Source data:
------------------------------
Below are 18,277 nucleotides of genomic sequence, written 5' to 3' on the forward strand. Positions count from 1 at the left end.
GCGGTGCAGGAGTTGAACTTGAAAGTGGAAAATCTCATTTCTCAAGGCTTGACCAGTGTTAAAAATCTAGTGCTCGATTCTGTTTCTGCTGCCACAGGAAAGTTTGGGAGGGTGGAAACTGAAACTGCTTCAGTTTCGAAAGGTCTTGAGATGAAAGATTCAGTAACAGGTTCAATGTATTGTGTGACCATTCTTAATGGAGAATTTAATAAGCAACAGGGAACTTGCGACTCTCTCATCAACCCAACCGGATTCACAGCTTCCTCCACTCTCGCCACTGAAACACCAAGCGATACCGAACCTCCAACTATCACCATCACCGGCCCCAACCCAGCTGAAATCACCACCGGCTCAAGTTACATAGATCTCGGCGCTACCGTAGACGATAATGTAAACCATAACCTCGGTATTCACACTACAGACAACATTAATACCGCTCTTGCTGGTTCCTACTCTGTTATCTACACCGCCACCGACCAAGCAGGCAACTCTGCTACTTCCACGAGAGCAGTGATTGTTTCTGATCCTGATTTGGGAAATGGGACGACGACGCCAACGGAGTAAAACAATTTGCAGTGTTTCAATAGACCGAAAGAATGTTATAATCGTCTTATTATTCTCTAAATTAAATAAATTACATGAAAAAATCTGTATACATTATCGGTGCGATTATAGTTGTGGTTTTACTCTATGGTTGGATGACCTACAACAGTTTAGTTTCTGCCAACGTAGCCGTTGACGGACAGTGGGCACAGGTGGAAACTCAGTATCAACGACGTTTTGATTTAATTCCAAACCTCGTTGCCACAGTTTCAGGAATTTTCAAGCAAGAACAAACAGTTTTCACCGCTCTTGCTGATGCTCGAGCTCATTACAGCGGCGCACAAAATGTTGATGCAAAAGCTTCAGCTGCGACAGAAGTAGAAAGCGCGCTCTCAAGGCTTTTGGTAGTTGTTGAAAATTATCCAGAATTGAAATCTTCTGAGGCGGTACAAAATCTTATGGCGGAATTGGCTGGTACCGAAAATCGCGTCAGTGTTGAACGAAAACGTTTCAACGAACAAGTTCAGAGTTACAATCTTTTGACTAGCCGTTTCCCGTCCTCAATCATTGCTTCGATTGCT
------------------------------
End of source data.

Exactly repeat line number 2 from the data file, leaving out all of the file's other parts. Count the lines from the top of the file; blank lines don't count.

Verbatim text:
GCGGTGCAGGAGTTGAACTTGAAAGTGGAAAATCTCATTTCTCAAGGCTTGACCAGTGTTAAAAATCTAGTGCTCGATTCTGTTTCTGCTGCCACAGGAAAGTTTGGGAGGGTGGAAACTGAAACTGCTTCAGTTTCGAAAGGTCTTGAGATGAAAGATTCAGTAACAGGTTCAATGTATTGTGTGACCATTCTTAATGGAGAATTTAATAAGCAACAGGGAACTTGCGACTCTCTCATCAACCCAACCGGATTCACAGCTTCCTCCACTCTCGCCACTGAAACACCAAGCGATACCGAACCTCCAACTATCACCATCACCGGCCCCAACCCAGCTGAAATCACCACCGGCTCAAGTTACATAGATCTCGGCGCTACCGTAGACGATAATGTAAACCATAACCTCGGTATTCACACTACAGACAACATTAATACCGCTCTTGCTGGTTCCTACTCTGTTATCTACACCGCCACCGACCAAGCAGGCAACTCTGCTACTTCCACGAGAGCAGTGATTGTTTCTGATCCTGATTTGGGAAATGGGACGACGACGCCAACGGAGTAAAACAATTTGCAGTGTTTCAATAGACCGAAAGAATGTTATAATCGTCTTATTATTCTCTAAATTAAATAAATTACATGAAAAAATCTGTATACATTATCGGTGCGATTATAGTTGTGGTTTTACTCTATGGTTGGATGACCTACAACAGTTTAGTTTCTGCCAACGTAGCCGTTGACGGACAGTGGGCACAGGTGGAAACTCAGTATCAACGACGTTTTGATTTAATTCCAAACCTCGTTGCCACAGTTTCAGGAATTTTCAAGCAAGAACAAACAGTTTTCACCGCTCTTGCTGATGCTCGAGCTCATTACAGCGGCGCACAAAATGTTGATGCAAAAGCTTCAGCTGCGACAGAAGTAGAAAGCGCGCTCTCAAGGCTTTTGGTAGTTGTTGAAAATTATCCAGAATTGAAATCTTCTGAGGCGGTACAAAATCTTATGGCGGAATTGGCTGGTACCGAAAATCGCGTCAGTGTTGAACGAAAACGTTTCAACGAACAAGTTCAGAGTTACAATCTTTTGACTAGCCGTTTCCCGTCCTCAATCATTGCTTCGATTGCT